Monday, December 28, 2009


I AM DIFFERENT began as an idea about the fact that many people are made to feel bad about being different to others. And yet, there are SO MANY WAYS of being different that in one sense every single person, animal, plant and thing is absolutely unique and different to every other person, animal, plant or thing. While thinking about the issue of being different versus being the same, I made a few funny drawings in which I drew a crowd of creatures, amongst which one was different to all the rest. 

I wanted to explore the idea that being different can also mean being funnier, or prettier or cleverer. Or just differenter. Anyway, the drawings were just funny, rather than clever or pretty. For instance, I had one drawing with fifty identical black and white penguins, but amongst there was one which was pink and yellow, wearing sun-glasses and grinning. In my way of thinking, by doing this, I was celebrating difference, rather than punishing it.

This was probably ten years ago. In 2006 I had an exhibition in Madras during which I displayed a series of small paintings in bright colours, using acrylic paint to outline the shapes. Radhika Menon of Tulika came to see this show. She said she liked these funny little paintings with the bold outlines and she wondered out loud whether they would be an interesting way of illustrating a book.

DING! The idea from long ago about celebrating differences, came together with the style of paintings at my show and together, they turned into a collection of puzzle drawings for a book! As with all picture books, the first part of the effort was to get a clear idea about the whole book. Whenever I start work on picture books, I use a single sheet of paper on which I draw little rectangular boxes, each box representing a pair of open pages. This way, I can "see" the whole book in front of me, like a map. I add one single page at the beginning and one single page at the end, so that I remember that the first and last pages of the book will be singles, not doubles. This kind of map is called a LAYOUT. The first few versions of this map is called a rough layout. That's because it isn't meant to be the final version of the book, but is only the simplest of first sketches, just to see if an idea is good enough to print.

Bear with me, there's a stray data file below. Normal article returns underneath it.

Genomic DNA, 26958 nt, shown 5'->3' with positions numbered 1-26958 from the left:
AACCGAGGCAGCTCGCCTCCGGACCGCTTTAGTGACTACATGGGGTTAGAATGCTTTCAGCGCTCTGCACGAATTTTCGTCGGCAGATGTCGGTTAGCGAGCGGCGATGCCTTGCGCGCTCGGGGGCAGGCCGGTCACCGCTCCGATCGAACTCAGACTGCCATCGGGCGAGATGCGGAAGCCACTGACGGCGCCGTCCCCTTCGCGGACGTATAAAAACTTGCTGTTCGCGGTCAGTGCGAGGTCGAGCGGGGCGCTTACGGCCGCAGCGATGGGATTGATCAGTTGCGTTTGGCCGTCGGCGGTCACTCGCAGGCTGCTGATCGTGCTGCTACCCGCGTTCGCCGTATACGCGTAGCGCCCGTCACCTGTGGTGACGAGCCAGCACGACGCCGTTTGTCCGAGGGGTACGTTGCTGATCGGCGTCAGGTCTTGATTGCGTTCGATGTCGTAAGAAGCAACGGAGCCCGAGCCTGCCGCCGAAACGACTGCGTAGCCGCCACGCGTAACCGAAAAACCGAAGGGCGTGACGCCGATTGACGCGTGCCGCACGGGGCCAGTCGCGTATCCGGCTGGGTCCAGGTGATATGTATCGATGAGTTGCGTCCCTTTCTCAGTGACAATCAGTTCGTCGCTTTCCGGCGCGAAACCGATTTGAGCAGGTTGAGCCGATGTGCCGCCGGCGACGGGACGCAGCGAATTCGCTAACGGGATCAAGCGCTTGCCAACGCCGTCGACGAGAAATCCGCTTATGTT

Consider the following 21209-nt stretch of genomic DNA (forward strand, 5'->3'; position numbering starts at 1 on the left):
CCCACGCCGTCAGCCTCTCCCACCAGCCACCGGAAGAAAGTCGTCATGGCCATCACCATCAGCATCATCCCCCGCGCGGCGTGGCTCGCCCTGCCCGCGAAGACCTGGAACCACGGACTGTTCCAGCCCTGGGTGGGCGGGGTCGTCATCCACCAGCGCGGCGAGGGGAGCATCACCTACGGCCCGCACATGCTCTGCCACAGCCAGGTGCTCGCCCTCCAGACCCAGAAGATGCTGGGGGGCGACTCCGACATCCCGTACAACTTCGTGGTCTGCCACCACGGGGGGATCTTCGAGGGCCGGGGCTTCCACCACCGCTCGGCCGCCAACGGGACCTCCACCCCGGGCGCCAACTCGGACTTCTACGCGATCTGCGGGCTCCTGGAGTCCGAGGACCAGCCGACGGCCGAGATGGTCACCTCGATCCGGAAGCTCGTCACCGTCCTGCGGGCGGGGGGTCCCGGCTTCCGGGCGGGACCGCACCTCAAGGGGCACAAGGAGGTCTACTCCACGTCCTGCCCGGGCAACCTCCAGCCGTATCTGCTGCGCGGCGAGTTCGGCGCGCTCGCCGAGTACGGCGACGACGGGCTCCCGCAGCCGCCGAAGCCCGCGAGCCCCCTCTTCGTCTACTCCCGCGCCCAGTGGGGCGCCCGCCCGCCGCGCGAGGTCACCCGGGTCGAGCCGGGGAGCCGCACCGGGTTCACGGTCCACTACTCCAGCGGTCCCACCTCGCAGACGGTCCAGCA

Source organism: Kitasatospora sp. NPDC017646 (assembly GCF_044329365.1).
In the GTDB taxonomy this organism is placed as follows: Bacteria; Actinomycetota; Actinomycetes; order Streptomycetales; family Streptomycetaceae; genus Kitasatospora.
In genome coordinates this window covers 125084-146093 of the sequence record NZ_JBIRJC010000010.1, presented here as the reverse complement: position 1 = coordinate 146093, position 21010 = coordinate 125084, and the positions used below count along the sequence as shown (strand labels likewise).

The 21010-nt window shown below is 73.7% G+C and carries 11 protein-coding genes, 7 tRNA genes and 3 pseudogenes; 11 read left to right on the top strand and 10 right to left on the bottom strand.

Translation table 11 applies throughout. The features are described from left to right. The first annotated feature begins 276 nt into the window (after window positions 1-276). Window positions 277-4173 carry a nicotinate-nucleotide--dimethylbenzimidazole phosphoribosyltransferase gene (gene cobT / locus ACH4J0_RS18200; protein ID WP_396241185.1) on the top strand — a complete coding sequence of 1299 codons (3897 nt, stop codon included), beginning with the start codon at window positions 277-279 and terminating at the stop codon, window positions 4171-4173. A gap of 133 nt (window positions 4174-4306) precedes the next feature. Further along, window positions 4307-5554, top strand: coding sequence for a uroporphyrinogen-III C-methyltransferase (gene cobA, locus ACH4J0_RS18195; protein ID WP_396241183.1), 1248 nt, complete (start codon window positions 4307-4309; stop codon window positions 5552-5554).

While thinking about I AM DIFFERENT, I decided early on that I would use sheets of coloured hand-made paper as the foundation of the pictures. So aside from making a layout, I also began thinking about how I would make the drawings. I asked Tulika to tell me what page-size they would like for their book. Based on the size, I would know how much paper I would need in order to cut out the shapes I wanted to use for the "drawings" – which would really be more like a cutting and glueing project than a painting project!